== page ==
When PETA and David Slater reached the settlement over the famous “monkey selfie case,” we thought it was finally over. Well, it appears that it wasn’t. The Ninth Circuit Court of Appeals has refused the request to dismiss the case. In other words, we’ll soon hear an official appellate decision about the famous selfie.
While some museums are banning selfies, there is now a museum that does exactly the opposite. The Museum of Selfies is a real thing and opened recently in Los Angeles. As the museum’s website reads, this isn’t just a museum of selfies, but a museum about them. So, what is there to know about selfies, anyway?
The Museum of Selfies is a pop-up museum described as “an interactive museum that explores the history and cultural phenomenon of the selfie.” In this context, the selfie is explained as “an image of oneself taken by oneself.” And as the description reads, is roots date back 40,000 years.
Visitors to the museum can explore the origin and history of the selfie through art, history, technology, and culture. If you decide to pay a visit, you’ll see works of some selfie artists, the world’s longest selfie stick, and a throne made of selfie sticks. Of course, you can also take some selfies in the process while enjoying the museum’s interactive installations. The Museum of Selfies promises that you’ll see “the unseen depths and history” of selfies and that you’ll never see them the same way again.
For anyone asking: “Do selfies really deserve a museum?” this is the response on the museum’s website:
Over a million selfies are uploaded to social media every day. Whether you think they’re the most amazing thing ever or the low point of human culture, selfies have a firmly-cemented place in our modern society, but also have roots going back to the most ancient and primal aspects of our species. That seems worthy of a museum, no?
In my opinion, it is worthy of a museum, no matter how much I personally don’t like selfies. First of all, they are now rooted deeply in our culture, so they should probably have a museum dedicated to them. Also, I think that museums like this are unusual and fun. I do like museums with artwork or historic artifacts, but I also enjoy the fun and unusual ones (such as Museum of Illusions). Even though I don’t like selfies, I’d love to see what a museum dedicated to them looks like and what it offers. I think it could be fun. What do you think?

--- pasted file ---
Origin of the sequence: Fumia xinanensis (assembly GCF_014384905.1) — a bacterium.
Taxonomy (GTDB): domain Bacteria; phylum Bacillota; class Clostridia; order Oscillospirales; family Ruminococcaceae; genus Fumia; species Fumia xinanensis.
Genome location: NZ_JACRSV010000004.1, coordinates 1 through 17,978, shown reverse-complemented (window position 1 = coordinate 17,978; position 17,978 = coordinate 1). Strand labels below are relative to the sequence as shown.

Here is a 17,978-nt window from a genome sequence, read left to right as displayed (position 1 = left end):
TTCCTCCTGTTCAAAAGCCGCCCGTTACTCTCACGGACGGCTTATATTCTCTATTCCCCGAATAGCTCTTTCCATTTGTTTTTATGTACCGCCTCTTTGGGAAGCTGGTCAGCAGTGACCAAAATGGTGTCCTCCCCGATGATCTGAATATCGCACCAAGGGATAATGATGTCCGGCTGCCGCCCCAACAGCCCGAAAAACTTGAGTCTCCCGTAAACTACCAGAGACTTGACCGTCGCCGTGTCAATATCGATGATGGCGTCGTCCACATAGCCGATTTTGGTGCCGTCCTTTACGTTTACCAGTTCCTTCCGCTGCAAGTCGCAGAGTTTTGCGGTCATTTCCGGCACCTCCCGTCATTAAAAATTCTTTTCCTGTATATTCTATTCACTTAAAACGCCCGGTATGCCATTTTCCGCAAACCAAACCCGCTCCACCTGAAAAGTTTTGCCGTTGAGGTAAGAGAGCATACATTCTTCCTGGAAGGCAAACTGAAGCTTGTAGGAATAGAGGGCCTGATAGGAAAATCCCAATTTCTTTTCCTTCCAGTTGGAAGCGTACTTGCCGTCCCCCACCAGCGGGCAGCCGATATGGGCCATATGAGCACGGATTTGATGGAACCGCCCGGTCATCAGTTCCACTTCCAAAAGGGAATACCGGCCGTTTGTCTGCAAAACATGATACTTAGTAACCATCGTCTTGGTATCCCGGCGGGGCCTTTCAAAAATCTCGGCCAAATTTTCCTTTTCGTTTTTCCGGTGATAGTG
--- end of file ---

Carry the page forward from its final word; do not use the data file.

A young woman from India recently had a close encounter with a tiger, which she succeeded in fighting off with a stick. The story is impressive as it is, but what’s even more impressive is what she did right after the fight. With her face covered in blood, she took out her phone and–no, she didn’t call a doctor–she took a selfie.
The selfie has been a subject of many studies, and it’s often connected with a negative outcome. A recent paper shows another disturbing trend: people don’t like how they look in selfies, which makes them turn to plastic surgery.
The American Academy of Facial Plastic and Reconstructive Surgeons (AAFPRS) has revealed in a recent poll the increasing trend of having nose jobs for the sake of better selfies. In 2017, plastic surgeons reported that 55% of their patients wanted surgeries to help them look better in selfies. For comparison, the number of such patients was 13% in 2016.
People’s need to document everything with a selfie is so common that we’ve gotten used to it. But, sometimes it still manages to be surprising, bizarre and inappropriate. Graduate dental school students and a University of Connecticut orthodontics professor recently took a selfie just like this. It shows them with two severed heads used for medical research at Yale University.
The selfie is a social phenomenon that probably won’t go away anytime soon. While many of us will recall the days before the Internet, and without selfies plastered over social media, was there ever a time without a selfie? The BuzzFeed crew decided to research it, and they shared their findings in this humorous video.
Okay, I think the selfie-craze has gone too far. The doctors at Clinical Center in Niš, Serbia have recently shocked the public with a set of selfies taken in the middle of a surgery. They proudly posted the photos on their Instagram accounts and caused a massive public outrage on social networks.
At CES 2018 in Las Vegas, Sony has unveiled a new smartphone, and photographers might be interested in it. Xperia XA2 features a 23 MP Exmor RS sensor in its rear camera. The front side isn’t all that bad either. It features two cameras, one of 16MP and the other of 8MP, with a 120° field of view.
This looks like a pretty interesting little camera, although I have to say, given its shape, I’m a little disappointed it’s not 360°. It’s being funded through Kickstarter, and has already smashed way past its $50,000 goal, currently sitting at almost $300K with 29 days still to go.
The PITTA is spherical in design but comes apart into two pieces to attach “modules”. The action camera module contains 1/4-20″ socket for mounting to tripods, selfie sticks and gimbals. The drone module contains four propellers to send it up into the air. The charging cradle acts as the third module allowing to use it as a security camera in your home.
A few years ago, there was a story saying that taking too many selfies means you have a mental disorder named “selfitis”. It turned out to be a hoax, but now it’s actually confirmed – obsessive selfie-taking is a mental disorder and an addictive behavior. The fake news inspired psychologist to actually research the phenomenon, and they came to some interesting conclusions related to excessive selfie-taking.